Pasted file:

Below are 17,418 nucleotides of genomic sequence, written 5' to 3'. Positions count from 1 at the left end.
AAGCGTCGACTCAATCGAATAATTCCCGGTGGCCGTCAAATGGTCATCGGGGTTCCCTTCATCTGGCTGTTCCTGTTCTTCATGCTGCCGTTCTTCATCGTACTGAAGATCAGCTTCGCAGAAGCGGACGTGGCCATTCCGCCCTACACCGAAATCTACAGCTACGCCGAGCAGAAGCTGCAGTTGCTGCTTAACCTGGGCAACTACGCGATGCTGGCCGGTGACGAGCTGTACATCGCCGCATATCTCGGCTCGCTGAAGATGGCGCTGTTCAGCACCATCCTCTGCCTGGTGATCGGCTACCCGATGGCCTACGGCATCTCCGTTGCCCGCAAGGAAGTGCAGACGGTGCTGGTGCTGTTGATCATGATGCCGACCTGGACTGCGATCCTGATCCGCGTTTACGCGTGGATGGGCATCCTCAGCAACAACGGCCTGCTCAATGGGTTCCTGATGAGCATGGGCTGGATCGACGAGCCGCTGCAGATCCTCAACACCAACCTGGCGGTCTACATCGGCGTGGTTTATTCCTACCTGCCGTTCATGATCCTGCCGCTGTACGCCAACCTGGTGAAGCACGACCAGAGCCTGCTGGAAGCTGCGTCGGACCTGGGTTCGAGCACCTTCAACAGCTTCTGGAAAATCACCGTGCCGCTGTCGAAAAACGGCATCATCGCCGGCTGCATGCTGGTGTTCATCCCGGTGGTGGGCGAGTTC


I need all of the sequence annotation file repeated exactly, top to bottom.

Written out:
Below are 17,418 nucleotides of genomic sequence, written 5' to 3'. Positions count from 1 at the left end.
AAGCGTCGACTCAATCGAATAATTCCCGGTGGCCGTCAAATGGTCATCGGGGTTCCCTTCATCTGGCTGTTCCTGTTCTTCATGCTGCCGTTCTTCATCGTACTGAAGATCAGCTTCGCAGAAGCGGACGTGGCCATTCCGCCCTACACCGAAATCTACAGCTACGCCGAGCAGAAGCTGCAGTTGCTGCTTAACCTGGGCAACTACGCGATGCTGGCCGGTGACGAGCTGTACATCGCCGCATATCTCGGCTCGCTGAAGATGGCGCTGTTCAGCACCATCCTCTGCCTGGTGATCGGCTACCCGATGGCCTACGGCATCTCCGTTGCCCGCAAGGAAGTGCAGACGGTGCTGGTGCTGTTGATCATGATGCCGACCTGGACTGCGATCCTGATCCGCGTTTACGCGTGGATGGGCATCCTCAGCAACAACGGCCTGCTCAATGGGTTCCTGATGAGCATGGGCTGGATCGACGAGCCGCTGCAGATCCTCAACACCAACCTGGCGGTCTACATCGGCGTGGTTTATTCCTACCTGCCGTTCATGATCCTGCCGCTGTACGCCAACCTGGTGAAGCACGACCAGAGCCTGCTGGAAGCTGCGTCGGACCTGGGTTCGAGCACCTTCAACAGCTTCTGGAAAATCACCGTGCCGCTGTCGAAAAACGGCATCATCGCCGGCTGCATGCTGGTGTTCATCCCGGTGGTGGGCGAGTTC